Principal Elizabeth Dold was quoted in a Tax Notes article, “IRS Explains SECURE Act Changes to Safe Harbor Plans,” where she shed light on recent IRS SECURE Act guidance regarding automatic employee notice requirements and deferrals, applicable to some safe harbor plans.

Notice 2020-86 provides answers to three questions regarding how employers can implement the cap. According to Dold, the IRS makes it clear that the provision is optional.

The government also clarified that if the plan incorporates the cap by reference, “the plan sponsor generally has until the end of the 2022 plan year to amend the plan to retain the 10 percent cap, if desired, and going forward this change will be treated as a discretionary plan amendment,” said Dold.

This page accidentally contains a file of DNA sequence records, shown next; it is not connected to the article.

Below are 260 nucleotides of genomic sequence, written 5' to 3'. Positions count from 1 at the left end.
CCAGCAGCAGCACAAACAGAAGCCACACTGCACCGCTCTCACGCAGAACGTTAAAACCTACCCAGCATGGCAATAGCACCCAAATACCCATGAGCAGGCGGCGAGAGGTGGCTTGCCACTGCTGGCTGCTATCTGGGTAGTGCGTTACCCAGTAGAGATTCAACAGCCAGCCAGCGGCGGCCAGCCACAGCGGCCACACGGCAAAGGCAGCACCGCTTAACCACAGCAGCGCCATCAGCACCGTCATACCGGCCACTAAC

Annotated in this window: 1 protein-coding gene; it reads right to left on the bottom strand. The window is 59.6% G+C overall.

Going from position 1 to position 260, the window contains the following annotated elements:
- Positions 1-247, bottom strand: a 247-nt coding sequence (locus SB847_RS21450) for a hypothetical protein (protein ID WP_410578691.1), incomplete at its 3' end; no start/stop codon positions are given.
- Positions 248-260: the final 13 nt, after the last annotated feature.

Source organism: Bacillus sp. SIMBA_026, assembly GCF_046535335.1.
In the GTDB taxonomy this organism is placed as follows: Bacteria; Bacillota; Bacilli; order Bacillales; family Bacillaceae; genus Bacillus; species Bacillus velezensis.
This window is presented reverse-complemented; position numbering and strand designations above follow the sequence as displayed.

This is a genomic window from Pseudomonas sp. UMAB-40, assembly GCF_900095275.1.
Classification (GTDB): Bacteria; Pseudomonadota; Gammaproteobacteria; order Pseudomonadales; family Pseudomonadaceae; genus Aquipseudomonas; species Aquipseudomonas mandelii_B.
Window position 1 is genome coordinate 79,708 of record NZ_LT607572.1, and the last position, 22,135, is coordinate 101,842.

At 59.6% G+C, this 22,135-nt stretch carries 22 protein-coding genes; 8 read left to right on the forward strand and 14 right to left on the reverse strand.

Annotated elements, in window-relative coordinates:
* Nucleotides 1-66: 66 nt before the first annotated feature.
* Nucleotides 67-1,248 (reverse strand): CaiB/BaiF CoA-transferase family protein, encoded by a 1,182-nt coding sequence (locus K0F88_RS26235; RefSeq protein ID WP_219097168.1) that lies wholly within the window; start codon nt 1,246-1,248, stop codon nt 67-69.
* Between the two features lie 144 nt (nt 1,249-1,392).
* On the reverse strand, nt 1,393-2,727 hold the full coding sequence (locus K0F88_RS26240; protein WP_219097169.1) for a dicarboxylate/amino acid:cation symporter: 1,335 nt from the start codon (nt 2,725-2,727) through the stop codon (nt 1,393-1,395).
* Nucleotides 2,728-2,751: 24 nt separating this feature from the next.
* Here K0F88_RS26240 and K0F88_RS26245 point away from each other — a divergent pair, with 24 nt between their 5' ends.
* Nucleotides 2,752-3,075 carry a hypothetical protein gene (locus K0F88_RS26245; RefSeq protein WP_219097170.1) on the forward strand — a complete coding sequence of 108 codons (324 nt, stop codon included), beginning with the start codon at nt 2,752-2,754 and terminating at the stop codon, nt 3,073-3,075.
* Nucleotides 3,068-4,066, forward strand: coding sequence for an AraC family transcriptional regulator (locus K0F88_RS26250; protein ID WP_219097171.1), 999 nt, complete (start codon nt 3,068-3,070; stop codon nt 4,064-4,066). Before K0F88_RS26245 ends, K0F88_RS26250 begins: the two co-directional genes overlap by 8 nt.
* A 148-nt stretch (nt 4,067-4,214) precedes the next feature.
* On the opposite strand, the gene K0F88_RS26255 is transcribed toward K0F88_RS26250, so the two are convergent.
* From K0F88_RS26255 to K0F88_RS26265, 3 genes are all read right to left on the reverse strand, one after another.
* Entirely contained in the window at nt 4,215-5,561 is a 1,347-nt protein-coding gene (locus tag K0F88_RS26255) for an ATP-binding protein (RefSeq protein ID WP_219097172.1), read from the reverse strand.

Dold said the IRS’s guidance addressing the changes to the notice rules “unfortunately just became even more complex, because the notice requirements vary with the plan type and the type of contributions being made.”

“When in doubt, employers should provide the notice,” Dold said.

The IRS guidance “explains which rules apply — the code or existing regulations — and clarifies that these rules do not trump the long-standing deduction rules,” said Dold.

The guidance also confirms that retroactive plan amendments must be made before the end of the 2022 plan year, Dold said.

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